Linking Early Human Language & Cave Art

Human language is thought to emerge around 100,000 years ago as an abstract symbolic system. It is very likely that humans spoke long before it they wrote. Because the nature of language is largely spoken, it has been hard to find physical evidence of when and how humans began speaking...  Some argue early evidence of... Continue Reading →

Simulated Linguistic Evolution In The Laboratory

About a week ago, I read and posted on a summary piece on cultural evolution research in PLoS Biology. The reviewer introduced me to Simon Kirby's work, which I found remarkable. Kirby and colleagues setup an experiment, one that observed the evolution of an artificial language from a set of random terms to an ordered,... Continue Reading →

Punctuated Equilibrium drives Language Evolution

Fellow blogger, Simon Greenhill of HENRY, and co-authors published a cool paper evaluating language evolution that just came out in today's issue of Science. The premise behind the paper, "Languages Evolve in Punctuational Bursts," is simple to follow. By comparing related versions, or homologs, of common words between the following language families: Indo-European, Bantu, and... Continue Reading →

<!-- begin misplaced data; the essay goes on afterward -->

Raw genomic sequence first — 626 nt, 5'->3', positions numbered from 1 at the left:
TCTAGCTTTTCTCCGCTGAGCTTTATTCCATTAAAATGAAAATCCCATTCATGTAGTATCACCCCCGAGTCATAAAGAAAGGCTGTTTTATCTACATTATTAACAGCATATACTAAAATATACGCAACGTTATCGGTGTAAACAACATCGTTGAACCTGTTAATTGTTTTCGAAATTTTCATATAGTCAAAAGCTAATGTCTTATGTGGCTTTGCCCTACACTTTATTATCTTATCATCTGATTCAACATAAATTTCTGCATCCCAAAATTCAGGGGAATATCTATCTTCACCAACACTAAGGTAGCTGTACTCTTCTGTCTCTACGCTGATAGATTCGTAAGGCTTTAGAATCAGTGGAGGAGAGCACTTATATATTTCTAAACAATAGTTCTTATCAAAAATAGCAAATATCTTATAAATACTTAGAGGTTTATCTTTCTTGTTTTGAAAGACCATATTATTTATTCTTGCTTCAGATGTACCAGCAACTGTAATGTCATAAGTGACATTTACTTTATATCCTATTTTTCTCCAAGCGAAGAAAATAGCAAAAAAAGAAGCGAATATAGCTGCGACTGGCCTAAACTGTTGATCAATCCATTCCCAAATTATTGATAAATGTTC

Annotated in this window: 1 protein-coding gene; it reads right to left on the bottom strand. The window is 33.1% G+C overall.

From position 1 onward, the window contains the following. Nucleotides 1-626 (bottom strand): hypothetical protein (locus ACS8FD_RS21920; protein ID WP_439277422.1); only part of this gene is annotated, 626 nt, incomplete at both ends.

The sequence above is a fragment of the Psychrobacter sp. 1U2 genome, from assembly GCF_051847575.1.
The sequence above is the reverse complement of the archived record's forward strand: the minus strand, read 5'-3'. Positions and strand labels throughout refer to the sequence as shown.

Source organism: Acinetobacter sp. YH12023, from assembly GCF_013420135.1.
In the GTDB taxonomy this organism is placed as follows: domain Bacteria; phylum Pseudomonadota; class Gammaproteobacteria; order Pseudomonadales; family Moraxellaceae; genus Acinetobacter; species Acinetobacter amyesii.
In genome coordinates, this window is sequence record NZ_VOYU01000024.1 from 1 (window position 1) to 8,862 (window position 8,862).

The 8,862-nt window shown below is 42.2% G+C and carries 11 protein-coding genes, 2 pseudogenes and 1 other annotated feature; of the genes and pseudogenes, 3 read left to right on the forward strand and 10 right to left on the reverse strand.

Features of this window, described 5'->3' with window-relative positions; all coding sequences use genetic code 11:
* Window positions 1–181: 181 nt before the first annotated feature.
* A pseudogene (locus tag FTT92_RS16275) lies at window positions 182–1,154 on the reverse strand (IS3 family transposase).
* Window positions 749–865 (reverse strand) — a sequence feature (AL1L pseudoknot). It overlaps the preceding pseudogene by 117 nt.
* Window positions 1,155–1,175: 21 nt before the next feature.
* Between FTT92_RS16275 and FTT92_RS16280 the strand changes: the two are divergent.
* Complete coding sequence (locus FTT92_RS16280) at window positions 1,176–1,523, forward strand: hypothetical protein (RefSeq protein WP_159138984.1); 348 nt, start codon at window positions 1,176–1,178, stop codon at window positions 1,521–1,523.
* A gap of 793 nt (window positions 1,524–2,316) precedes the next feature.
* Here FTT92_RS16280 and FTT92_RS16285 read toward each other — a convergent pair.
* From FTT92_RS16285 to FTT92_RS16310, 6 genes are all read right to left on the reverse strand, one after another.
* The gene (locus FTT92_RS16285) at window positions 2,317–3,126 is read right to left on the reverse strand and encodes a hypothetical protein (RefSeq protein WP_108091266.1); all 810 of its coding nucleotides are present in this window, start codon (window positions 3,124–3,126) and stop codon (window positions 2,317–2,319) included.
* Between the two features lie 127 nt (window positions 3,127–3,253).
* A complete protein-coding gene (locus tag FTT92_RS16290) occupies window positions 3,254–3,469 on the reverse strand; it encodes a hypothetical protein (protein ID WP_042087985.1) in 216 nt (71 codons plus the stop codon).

On the Evolution of Language

Both Nature and PNAS have put out two fascinating papers on the evolution of language. Nature's "Quantifying the evolutionary dynamics of language," studies how grammatical rules change over time, a term the authors call regularization. The authors specifically studied the regularization of English verbs over the past 1,200 years. Here's a summary of what they... Continue Reading →

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